However, not all developers, tenants and owners will necessarily consider some of these initiatives to be burdensome: active engagement with sustainability footprints can be a significant element of corporate social responsibility, even at the cost of increased service charges. Likewise, owners of property may see green credentials delivered in an accountable (and demonstrable) way as a means of attracting a premium in rental or sales pricing. In addition, in the same way that the recent prohibitions on renting property that does not meet minimum EPC standards has come into force, it is likely that environmentally-related building standards will become more stringent in the future, and the greener the building now, the less likely it is that major investment in building improvements will be required in the short to medium term.

It is therefore important for investors and lenders to consider both the mechanisms and the potential obligations or financial liabilities of such ongoing responsibilities as part of due diligence on a purchase, and to manage these risks as part of the transaction process.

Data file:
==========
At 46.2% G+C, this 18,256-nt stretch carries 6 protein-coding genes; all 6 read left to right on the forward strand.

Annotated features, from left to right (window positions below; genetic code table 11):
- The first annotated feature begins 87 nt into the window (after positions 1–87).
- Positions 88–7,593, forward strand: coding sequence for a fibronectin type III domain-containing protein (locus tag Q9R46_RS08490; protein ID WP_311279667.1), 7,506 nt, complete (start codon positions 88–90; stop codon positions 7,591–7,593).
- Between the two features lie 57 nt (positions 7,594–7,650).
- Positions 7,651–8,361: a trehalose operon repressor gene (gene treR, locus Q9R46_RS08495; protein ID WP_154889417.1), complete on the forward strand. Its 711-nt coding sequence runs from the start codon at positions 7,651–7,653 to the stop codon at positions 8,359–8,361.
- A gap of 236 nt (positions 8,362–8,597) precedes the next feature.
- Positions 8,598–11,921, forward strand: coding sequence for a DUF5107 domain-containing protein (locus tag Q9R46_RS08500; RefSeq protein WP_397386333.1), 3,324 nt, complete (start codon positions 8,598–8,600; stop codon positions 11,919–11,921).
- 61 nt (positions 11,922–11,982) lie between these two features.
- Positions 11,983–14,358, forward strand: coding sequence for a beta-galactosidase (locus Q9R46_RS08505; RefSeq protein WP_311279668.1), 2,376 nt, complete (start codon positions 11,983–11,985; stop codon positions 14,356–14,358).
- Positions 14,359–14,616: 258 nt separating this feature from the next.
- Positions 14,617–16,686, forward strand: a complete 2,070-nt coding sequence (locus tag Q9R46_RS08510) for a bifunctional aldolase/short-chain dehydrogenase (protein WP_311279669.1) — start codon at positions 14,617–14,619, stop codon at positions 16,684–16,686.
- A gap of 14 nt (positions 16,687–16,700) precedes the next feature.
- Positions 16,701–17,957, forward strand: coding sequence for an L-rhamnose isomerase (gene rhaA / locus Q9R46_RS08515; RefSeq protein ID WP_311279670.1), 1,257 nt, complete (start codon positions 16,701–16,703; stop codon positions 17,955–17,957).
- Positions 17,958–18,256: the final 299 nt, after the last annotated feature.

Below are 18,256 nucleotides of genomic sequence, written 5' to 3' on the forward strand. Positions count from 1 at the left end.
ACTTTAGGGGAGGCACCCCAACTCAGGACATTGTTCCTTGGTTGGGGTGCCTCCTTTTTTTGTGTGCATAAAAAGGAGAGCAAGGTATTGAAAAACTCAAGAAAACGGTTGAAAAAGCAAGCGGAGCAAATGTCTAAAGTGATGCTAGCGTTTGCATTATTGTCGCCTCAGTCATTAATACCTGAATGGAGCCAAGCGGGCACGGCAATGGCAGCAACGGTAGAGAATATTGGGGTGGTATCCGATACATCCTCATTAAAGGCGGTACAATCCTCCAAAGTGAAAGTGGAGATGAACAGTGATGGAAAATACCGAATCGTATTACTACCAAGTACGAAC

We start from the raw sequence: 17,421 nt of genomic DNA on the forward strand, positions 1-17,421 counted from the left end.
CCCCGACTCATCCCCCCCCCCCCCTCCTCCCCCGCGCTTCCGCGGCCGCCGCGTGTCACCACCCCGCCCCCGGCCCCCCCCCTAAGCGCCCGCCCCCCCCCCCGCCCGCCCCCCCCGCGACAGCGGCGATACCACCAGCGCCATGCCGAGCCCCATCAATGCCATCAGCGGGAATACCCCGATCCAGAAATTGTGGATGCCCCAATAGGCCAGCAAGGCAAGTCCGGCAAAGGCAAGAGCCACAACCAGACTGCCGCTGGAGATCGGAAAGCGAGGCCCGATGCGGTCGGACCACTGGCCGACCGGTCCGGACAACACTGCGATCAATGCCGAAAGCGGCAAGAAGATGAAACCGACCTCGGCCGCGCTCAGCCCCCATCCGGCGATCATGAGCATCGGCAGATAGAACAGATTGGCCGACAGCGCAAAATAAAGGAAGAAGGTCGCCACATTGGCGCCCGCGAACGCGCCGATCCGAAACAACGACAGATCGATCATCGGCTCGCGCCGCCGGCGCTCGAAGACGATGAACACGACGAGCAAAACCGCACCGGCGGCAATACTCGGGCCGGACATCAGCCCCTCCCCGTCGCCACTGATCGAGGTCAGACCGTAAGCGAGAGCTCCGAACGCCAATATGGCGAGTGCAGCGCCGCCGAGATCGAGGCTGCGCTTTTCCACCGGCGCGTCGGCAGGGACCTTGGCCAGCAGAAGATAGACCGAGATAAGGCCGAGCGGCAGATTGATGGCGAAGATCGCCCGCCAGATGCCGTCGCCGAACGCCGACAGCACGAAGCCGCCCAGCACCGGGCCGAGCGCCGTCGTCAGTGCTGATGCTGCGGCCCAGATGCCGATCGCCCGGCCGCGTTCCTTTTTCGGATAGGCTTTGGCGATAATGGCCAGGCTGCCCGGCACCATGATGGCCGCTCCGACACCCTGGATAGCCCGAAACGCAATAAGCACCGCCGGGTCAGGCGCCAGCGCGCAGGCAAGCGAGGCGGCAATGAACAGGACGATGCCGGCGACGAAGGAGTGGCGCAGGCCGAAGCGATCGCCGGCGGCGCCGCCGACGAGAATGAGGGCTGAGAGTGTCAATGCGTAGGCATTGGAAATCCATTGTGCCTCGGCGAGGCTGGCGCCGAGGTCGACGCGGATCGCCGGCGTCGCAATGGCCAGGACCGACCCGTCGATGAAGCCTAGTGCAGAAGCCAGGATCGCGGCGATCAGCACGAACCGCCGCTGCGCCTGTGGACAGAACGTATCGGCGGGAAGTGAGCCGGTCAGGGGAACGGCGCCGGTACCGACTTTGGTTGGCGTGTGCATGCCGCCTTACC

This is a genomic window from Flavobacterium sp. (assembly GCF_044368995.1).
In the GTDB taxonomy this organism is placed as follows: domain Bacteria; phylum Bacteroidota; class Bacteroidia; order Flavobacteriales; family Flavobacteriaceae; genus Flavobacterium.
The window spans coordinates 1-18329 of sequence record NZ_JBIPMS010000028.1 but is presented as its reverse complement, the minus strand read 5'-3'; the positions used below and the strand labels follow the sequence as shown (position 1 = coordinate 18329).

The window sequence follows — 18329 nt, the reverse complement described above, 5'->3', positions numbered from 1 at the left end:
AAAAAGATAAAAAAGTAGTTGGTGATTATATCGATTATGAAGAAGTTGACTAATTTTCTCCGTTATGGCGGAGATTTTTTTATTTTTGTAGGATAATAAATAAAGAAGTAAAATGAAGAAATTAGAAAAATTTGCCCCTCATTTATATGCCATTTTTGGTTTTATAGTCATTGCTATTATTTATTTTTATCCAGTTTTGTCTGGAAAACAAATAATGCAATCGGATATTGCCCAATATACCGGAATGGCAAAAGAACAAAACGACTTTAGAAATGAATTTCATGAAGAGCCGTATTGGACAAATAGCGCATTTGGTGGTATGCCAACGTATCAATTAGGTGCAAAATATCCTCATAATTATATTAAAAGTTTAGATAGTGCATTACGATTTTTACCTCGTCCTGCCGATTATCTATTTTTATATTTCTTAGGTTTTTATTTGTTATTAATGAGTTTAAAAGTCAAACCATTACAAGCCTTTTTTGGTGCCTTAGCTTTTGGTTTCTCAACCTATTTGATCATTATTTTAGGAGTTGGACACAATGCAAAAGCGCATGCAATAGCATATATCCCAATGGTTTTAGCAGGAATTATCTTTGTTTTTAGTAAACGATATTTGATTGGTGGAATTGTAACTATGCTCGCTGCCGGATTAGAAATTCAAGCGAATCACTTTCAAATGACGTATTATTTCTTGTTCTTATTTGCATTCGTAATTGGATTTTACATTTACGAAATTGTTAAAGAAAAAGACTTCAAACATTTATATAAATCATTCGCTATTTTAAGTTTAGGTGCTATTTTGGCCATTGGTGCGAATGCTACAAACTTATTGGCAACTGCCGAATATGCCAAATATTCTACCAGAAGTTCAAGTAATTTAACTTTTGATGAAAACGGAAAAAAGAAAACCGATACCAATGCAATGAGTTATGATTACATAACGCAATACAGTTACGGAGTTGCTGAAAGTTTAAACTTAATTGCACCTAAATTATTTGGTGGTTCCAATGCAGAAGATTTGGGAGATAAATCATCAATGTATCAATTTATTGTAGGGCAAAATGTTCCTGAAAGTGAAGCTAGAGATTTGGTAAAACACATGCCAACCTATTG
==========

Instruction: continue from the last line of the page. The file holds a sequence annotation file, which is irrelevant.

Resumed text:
Completion considerations

The list below is not definitive, and the nature of the conditions or obligations involved may raise other specific issues, but the following are some generic suggestions for matters to consider as part of the completion process:

  • Where possible, buyers need to be aware of the content and scope of proposed or approved plans and strategies with which they may have to comply in occupation.

  • How long does the review period/plan last? 2-5 years is common; some for lifetime of building/approved use.

  • Who is responsible for undertaking the reviews? Whilst tenants may wish to have a say in what is agreed in reviews of plans, landlords may be cautious, as meeting the diverse views of many tenants may make the plan review process very difficult to conclude.

  • Will the tenant/occupier have any input or say in what additional mitigation measures are agreed with the council?

  • Will there be a cost cap on additional measures for which the tenant(s) may be responsible?

  • Will any additional cost be incorporated into service charges, or specific service charge exclusions in relation to matters such as, for example, connection to a DHN in the future or in relation to affordable housing uplift, which should remain a developer/seller/landlord’s liability?

  • Plans are often qualified by “reasonable” efforts to achieve targets etc – it is not always clear what “reasonable” might entail, particularly in an environment of tightening regulatory standards (e.g. for carbon emissions).

  • Consider whether warranties/undertakings/escrow/costs caps might be appropriate if any of these matters apply and, if so, how to “future-proof” these protections to capture future liabilities.

  • Consider also whether the lifetime of warranties needs to be extended to accommodate obligations that are still likely to be “live” for longer than the standard warranty period.

  • This may be an area in which a new or adjusted insurance product could become available, along similar lines to Chancel Liability insurance.